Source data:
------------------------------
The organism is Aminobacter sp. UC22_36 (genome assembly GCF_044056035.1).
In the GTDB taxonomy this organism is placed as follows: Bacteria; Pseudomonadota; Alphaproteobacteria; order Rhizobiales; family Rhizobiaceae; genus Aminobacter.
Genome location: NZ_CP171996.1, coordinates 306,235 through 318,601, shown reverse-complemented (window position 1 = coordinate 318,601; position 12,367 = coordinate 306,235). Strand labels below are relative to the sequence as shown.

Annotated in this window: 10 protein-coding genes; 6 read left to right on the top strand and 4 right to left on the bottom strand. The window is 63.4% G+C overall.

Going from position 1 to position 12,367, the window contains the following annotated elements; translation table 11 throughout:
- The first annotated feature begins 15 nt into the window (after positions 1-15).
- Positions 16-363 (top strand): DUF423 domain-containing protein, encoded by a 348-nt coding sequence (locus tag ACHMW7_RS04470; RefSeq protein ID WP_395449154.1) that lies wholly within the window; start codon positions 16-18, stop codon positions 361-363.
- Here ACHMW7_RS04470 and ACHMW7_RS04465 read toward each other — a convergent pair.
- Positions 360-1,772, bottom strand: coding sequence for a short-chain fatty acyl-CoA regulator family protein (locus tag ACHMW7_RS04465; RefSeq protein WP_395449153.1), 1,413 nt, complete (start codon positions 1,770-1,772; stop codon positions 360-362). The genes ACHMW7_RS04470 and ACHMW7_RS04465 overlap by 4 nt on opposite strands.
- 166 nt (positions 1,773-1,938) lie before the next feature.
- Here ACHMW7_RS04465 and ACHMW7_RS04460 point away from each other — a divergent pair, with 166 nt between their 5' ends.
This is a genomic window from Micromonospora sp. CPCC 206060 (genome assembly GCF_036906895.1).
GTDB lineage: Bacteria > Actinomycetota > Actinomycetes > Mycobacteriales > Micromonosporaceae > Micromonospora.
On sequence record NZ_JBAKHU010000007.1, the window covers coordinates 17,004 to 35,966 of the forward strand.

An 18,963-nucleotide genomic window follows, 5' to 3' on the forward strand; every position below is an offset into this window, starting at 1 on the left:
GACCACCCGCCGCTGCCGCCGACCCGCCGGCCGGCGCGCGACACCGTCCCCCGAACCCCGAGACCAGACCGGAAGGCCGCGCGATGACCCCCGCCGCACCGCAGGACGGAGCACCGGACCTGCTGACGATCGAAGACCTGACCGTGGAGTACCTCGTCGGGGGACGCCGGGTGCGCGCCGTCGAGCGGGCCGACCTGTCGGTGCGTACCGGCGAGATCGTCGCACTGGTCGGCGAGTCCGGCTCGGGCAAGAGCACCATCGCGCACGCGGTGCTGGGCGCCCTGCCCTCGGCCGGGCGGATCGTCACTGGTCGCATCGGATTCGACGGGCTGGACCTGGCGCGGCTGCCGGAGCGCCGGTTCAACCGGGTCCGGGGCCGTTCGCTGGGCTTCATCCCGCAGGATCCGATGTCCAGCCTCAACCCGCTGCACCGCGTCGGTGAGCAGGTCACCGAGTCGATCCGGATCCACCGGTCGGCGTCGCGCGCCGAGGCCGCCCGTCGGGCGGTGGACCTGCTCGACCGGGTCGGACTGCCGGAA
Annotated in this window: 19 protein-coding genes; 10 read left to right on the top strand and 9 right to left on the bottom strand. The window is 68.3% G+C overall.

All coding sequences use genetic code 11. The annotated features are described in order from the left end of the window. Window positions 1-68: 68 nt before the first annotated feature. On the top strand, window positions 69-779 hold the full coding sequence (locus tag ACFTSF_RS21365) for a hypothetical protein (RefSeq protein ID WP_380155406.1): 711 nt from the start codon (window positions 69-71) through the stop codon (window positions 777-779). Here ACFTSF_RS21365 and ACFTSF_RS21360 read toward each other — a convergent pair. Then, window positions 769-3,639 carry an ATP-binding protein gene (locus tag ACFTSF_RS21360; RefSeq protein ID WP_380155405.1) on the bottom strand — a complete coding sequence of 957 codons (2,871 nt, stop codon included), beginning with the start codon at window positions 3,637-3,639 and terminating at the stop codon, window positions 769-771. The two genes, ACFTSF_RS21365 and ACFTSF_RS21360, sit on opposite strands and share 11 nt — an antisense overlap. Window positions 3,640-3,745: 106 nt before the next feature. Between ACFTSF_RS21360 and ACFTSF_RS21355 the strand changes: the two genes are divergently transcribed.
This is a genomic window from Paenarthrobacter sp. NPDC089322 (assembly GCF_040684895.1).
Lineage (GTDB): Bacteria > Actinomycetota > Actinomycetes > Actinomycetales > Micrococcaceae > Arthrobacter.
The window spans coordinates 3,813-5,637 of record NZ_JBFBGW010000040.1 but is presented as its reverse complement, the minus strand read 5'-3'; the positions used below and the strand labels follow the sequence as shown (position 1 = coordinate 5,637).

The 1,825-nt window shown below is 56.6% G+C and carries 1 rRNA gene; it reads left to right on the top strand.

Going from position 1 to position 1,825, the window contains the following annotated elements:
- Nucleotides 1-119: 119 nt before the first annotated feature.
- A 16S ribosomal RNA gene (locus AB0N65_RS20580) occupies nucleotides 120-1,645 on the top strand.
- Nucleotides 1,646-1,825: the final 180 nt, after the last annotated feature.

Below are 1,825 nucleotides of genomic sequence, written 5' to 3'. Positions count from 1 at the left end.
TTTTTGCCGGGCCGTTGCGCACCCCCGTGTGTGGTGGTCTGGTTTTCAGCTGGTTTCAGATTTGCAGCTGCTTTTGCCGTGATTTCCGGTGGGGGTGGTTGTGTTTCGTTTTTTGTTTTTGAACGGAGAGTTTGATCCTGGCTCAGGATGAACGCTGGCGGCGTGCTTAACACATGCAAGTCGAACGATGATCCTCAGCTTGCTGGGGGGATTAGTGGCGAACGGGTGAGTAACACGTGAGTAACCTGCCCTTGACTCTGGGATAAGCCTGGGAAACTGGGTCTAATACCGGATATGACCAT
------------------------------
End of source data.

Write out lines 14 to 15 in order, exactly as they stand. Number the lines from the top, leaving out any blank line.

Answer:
On sequence record NZ_JBAKHU010000007.1, the window covers coordinates 17,004 to 35,966 of the forward strand.

An 18,963-nucleotide genomic window follows, 5' to 3' on the forward strand; every position below is an offset into this window, starting at 1 on the left: